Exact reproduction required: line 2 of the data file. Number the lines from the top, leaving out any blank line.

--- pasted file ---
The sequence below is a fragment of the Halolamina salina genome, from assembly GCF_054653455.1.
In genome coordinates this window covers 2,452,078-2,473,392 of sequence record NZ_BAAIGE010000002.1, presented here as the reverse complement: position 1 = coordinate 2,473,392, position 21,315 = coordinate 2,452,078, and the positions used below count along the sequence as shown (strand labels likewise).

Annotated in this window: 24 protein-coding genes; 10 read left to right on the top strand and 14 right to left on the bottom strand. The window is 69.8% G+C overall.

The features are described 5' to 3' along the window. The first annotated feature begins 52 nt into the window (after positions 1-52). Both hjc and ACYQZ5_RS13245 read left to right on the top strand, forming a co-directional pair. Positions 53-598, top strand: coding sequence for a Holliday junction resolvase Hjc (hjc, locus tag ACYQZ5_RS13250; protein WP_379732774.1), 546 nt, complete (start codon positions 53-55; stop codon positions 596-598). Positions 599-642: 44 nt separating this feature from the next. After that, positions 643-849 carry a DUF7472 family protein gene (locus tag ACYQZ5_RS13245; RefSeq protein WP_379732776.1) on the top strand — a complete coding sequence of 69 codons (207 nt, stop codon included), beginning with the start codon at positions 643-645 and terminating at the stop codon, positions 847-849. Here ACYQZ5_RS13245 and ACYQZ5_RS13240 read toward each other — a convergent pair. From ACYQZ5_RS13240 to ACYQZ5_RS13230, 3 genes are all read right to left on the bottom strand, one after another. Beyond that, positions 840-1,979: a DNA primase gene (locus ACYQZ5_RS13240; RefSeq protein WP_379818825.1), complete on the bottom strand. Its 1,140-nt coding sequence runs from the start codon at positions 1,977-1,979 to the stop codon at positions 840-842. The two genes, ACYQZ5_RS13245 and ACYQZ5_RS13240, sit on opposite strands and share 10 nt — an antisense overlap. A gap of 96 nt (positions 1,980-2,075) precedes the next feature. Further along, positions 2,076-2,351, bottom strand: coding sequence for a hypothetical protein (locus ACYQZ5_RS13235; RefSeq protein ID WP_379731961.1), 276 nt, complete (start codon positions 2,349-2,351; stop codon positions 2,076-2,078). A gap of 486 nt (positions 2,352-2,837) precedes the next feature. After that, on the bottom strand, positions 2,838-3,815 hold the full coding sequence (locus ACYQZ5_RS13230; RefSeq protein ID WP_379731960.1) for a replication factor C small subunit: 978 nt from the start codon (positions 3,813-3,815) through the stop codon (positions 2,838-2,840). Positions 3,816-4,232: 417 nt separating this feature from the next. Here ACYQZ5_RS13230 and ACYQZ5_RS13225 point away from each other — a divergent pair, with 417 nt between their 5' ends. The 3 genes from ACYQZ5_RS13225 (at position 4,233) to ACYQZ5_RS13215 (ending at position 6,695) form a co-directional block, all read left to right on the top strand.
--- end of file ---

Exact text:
In genome coordinates this window covers 2,452,078-2,473,392 of sequence record NZ_BAAIGE010000002.1, presented here as the reverse complement: position 1 = coordinate 2,473,392, position 21,315 = coordinate 2,452,078, and the positions used below count along the sequence as shown (strand labels likewise).